Feature Receiver that registers your InfoPath workflow forms. Always has a value of "Microsoft.Office.Workflow.Feature, Version=,Culture=neutral,


Required for InfoPath forms.


Feature Receiver that registers your InfoPath workflow forms. Always has a value of "Microsoft.Office.Workflow.Feature.


Required for InfoPath forms.


XML namespace for the schema. This is always for SharePoint Server 2007 workflows.


Although not typical for workflows, you can specify here the GUID of another Feature that your workflow depends on. If the other Feature is hidden and inactive, it is automatically activated. If the other Feature is visible, it is not automatically activated—you must activate it manually.

Element Manifest

Tells SharePoint Server where to find your element manifest, which is covered later in this article.


Defines a file that is used to support your Feature. It can be an image, a configuration file, and so on. For workflows, it specifies your workflow forms. As specified in the earlier example, it indicates that the form is in a “Forms” subdirectory off the main directory for our Feature.


Name-value pair that lets you specify default values for your Feature. For InfoPath workflow forms, the Register Forms key shown earlier is required.

A skeleton Feature file is created as part of the Visual Studio 2008 project template, so all that you have to do is fill in the blanks. There are other options available for your Feature file, some of which may apply to your workflows for either Windows SharePoint Services or Office SharePoint Server. For more information, see the Additional Resources section in this article.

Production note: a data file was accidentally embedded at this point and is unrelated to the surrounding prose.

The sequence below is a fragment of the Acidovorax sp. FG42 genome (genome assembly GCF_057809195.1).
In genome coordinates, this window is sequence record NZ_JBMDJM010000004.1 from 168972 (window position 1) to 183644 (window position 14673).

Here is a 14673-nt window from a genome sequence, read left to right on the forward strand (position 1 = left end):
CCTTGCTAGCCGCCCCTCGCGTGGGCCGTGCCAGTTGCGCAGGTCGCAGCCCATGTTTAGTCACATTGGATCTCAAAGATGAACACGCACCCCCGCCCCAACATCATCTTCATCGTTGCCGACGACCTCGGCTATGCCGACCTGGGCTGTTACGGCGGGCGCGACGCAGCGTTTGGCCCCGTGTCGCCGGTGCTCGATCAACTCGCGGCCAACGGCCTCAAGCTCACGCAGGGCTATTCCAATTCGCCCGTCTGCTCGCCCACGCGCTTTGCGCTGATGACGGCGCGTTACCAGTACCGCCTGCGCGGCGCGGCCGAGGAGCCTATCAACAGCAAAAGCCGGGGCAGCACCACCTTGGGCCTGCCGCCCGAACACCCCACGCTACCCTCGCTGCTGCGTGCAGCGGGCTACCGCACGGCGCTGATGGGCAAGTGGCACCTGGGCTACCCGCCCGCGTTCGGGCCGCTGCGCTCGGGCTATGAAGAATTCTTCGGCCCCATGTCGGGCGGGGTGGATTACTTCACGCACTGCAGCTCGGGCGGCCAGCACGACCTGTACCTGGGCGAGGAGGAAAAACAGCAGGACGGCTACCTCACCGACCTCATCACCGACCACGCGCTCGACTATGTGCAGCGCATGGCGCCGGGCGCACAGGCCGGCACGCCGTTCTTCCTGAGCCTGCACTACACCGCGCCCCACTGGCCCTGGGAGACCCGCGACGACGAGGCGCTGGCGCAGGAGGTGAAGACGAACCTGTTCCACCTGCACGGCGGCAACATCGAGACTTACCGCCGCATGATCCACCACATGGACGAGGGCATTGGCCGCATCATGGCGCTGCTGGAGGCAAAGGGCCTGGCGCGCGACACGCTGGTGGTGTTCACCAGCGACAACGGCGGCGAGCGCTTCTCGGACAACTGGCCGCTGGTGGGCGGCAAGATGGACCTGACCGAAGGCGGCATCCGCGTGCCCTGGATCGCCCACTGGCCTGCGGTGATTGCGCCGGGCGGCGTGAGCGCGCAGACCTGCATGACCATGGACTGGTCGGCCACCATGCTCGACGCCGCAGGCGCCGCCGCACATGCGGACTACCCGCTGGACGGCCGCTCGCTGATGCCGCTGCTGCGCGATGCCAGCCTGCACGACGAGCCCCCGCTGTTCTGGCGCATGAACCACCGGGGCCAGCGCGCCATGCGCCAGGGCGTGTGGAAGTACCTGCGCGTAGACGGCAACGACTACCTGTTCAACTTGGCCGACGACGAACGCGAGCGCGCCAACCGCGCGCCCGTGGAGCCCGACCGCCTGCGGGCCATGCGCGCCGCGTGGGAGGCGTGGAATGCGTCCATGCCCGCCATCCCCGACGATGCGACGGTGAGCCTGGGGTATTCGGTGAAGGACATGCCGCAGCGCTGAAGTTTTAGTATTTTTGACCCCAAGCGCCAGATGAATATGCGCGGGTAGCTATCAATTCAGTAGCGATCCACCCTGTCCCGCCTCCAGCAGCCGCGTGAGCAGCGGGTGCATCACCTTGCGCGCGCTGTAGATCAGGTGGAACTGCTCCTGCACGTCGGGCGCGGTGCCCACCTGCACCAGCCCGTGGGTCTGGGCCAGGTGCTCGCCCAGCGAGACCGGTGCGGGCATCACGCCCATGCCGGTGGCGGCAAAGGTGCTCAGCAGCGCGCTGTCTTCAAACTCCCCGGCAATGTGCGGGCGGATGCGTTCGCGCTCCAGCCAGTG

The Feature file is now complete so you can move on to the element manifest.


Although it can have any name—as long as the file name matches what is specified in Feature.xml—the element manifest for workflows is typically called workflow.xml. The purpose of this file is to provide SharePoint Server with the specific information for the workflow. As with Feature.xml, the structure of this file is largely the same for every Feature you create, differing only in the actual values for the elements. A typical workflow.xml file looks like the following example.

<Elements xmlns="">
       Description=" This feature is a workflow that demonstrates proper 
          defensive coding strategies”
       CodeBesideAssembly="DefensiveCodingSample, Version=, 
          Culture=neutral, PublicKeyToken=e7d9a5d75ce44b6d"
    <AssociationData />
          <StatusColumnValue>Under Review</StatusColumnValue>
          <StatusColumnValue>Waiting For Check In</StatusColumnValue>
<!--Include the following if using InfoPath forms-->

Table 2 describes the pieces of this file.

Table 2. Workflow.xml elements

Element Name



Name for the workflow, as it appears in the UI.


Descriptive text that appears under the Name in the workflow list.


GUID that uniquely identifies this workflow.


Name of the class in the workflow assembly. Must take the form of namespace.class.